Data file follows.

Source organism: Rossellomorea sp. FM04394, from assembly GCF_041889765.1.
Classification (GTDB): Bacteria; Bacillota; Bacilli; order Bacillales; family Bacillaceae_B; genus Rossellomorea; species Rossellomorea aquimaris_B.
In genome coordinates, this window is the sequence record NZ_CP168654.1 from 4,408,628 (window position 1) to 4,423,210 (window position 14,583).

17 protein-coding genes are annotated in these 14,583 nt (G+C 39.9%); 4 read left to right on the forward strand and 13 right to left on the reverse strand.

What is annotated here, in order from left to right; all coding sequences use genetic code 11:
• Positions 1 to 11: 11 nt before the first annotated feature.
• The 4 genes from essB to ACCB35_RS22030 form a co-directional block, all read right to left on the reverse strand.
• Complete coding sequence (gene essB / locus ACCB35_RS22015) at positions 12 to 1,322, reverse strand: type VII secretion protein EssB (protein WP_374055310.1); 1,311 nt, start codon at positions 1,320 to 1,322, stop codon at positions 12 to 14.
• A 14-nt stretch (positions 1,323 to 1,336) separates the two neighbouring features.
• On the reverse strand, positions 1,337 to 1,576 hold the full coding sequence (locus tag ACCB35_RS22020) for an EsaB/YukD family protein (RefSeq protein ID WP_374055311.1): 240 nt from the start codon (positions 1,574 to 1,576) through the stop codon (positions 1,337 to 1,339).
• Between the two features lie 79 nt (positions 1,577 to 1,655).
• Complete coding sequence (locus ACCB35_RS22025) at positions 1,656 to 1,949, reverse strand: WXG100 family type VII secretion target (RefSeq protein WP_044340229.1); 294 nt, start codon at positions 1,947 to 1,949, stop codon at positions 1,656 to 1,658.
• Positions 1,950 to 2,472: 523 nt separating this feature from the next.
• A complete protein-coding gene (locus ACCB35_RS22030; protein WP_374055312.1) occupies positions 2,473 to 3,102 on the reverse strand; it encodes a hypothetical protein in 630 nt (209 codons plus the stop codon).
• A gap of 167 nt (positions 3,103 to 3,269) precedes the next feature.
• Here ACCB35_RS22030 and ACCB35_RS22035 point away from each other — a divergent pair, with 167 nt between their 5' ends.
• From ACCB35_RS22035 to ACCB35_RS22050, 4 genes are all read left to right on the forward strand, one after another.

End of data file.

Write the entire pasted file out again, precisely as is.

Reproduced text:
Source organism: Rossellomorea sp. FM04394, from assembly GCF_041889765.1.
Classification (GTDB): Bacteria; Bacillota; Bacilli; order Bacillales; family Bacillaceae_B; genus Rossellomorea; species Rossellomorea aquimaris_B.
In genome coordinates, this window is the sequence record NZ_CP168654.1 from 4,408,628 (window position 1) to 4,423,210 (window position 14,583).

17 protein-coding genes are annotated in these 14,583 nt (G+C 39.9%); 4 read left to right on the forward strand and 13 right to left on the reverse strand.

What is annotated here, in order from left to right; all coding sequences use genetic code 11:
• Positions 1 to 11: 11 nt before the first annotated feature.
• The 4 genes from essB to ACCB35_RS22030 form a co-directional block, all read right to left on the reverse strand.
• Complete coding sequence (gene essB / locus ACCB35_RS22015) at positions 12 to 1,322, reverse strand: type VII secretion protein EssB (protein WP_374055310.1); 1,311 nt, start codon at positions 1,320 to 1,322, stop codon at positions 12 to 14.
• A 14-nt stretch (positions 1,323 to 1,336) separates the two neighbouring features.
• On the reverse strand, positions 1,337 to 1,576 hold the full coding sequence (locus tag ACCB35_RS22020) for an EsaB/YukD family protein (RefSeq protein ID WP_374055311.1): 240 nt from the start codon (positions 1,574 to 1,576) through the stop codon (positions 1,337 to 1,339).
• Between the two features lie 79 nt (positions 1,577 to 1,655).
• Complete coding sequence (locus ACCB35_RS22025) at positions 1,656 to 1,949, reverse strand: WXG100 family type VII secretion target (RefSeq protein WP_044340229.1); 294 nt, start codon at positions 1,947 to 1,949, stop codon at positions 1,656 to 1,658.
• Positions 1,950 to 2,472: 523 nt separating this feature from the next.
• A complete protein-coding gene (locus ACCB35_RS22030; protein WP_374055312.1) occupies positions 2,473 to 3,102 on the reverse strand; it encodes a hypothetical protein in 630 nt (209 codons plus the stop codon).
• A gap of 167 nt (positions 3,103 to 3,269) precedes the next feature.
• Here ACCB35_RS22030 and ACCB35_RS22035 point away from each other — a divergent pair, with 167 nt between their 5' ends.
• From ACCB35_RS22035 to ACCB35_RS22050, 4 genes are all read left to right on the forward strand, one after another.